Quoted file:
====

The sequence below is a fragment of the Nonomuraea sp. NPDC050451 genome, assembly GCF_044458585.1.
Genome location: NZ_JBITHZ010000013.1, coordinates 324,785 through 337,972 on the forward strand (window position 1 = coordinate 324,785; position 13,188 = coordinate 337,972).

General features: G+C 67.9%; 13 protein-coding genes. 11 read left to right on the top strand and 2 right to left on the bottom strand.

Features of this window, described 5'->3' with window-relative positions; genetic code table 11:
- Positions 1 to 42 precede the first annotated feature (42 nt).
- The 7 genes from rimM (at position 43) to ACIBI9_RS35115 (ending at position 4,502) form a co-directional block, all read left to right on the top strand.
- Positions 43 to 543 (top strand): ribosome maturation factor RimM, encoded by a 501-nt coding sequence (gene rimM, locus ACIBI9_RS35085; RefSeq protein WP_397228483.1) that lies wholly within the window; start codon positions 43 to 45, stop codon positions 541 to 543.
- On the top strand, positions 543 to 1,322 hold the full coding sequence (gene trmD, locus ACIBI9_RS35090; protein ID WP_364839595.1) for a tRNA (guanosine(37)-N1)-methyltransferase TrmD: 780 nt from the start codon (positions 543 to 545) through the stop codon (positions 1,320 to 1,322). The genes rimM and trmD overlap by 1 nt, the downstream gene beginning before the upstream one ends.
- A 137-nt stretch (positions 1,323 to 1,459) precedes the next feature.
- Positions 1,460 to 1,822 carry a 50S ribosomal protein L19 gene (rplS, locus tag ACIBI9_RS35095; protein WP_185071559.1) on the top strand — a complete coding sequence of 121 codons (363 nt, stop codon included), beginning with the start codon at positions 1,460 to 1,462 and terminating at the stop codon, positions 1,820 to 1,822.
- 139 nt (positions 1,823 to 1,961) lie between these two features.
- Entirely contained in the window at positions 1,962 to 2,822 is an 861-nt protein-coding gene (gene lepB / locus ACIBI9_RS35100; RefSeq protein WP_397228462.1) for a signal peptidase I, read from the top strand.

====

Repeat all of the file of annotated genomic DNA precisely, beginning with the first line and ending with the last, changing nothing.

The sequence below is a fragment of the Nonomuraea sp. NPDC050451 genome, assembly GCF_044458585.1.
Genome location: NZ_JBITHZ010000013.1, coordinates 324,785 through 337,972 on the forward strand (window position 1 = coordinate 324,785; position 13,188 = coordinate 337,972).

General features: G+C 67.9%; 13 protein-coding genes. 11 read left to right on the top strand and 2 right to left on the bottom strand.

Features of this window, described 5'->3' with window-relative positions; genetic code table 11:
- Positions 1 to 42 precede the first annotated feature (42 nt).
- The 7 genes from rimM (at position 43) to ACIBI9_RS35115 (ending at position 4,502) form a co-directional block, all read left to right on the top strand.
- Positions 43 to 543 (top strand): ribosome maturation factor RimM, encoded by a 501-nt coding sequence (gene rimM, locus ACIBI9_RS35085; RefSeq protein WP_397228483.1) that lies wholly within the window; start codon positions 43 to 45, stop codon positions 541 to 543.
- On the top strand, positions 543 to 1,322 hold the full coding sequence (gene trmD, locus ACIBI9_RS35090; protein ID WP_364839595.1) for a tRNA (guanosine(37)-N1)-methyltransferase TrmD: 780 nt from the start codon (positions 543 to 545) through the stop codon (positions 1,320 to 1,322). The genes rimM and trmD overlap by 1 nt, the downstream gene beginning before the upstream one ends.
- A 137-nt stretch (positions 1,323 to 1,459) precedes the next feature.
- Positions 1,460 to 1,822 carry a 50S ribosomal protein L19 gene (rplS, locus tag ACIBI9_RS35095; protein WP_185071559.1) on the top strand — a complete coding sequence of 121 codons (363 nt, stop codon included), beginning with the start codon at positions 1,460 to 1,462 and terminating at the stop codon, positions 1,820 to 1,822.
- 139 nt (positions 1,823 to 1,961) lie between these two features.
- Entirely contained in the window at positions 1,962 to 2,822 is an 861-nt protein-coding gene (gene lepB / locus ACIBI9_RS35100; RefSeq protein WP_397228462.1) for a signal peptidase I, read from the top strand.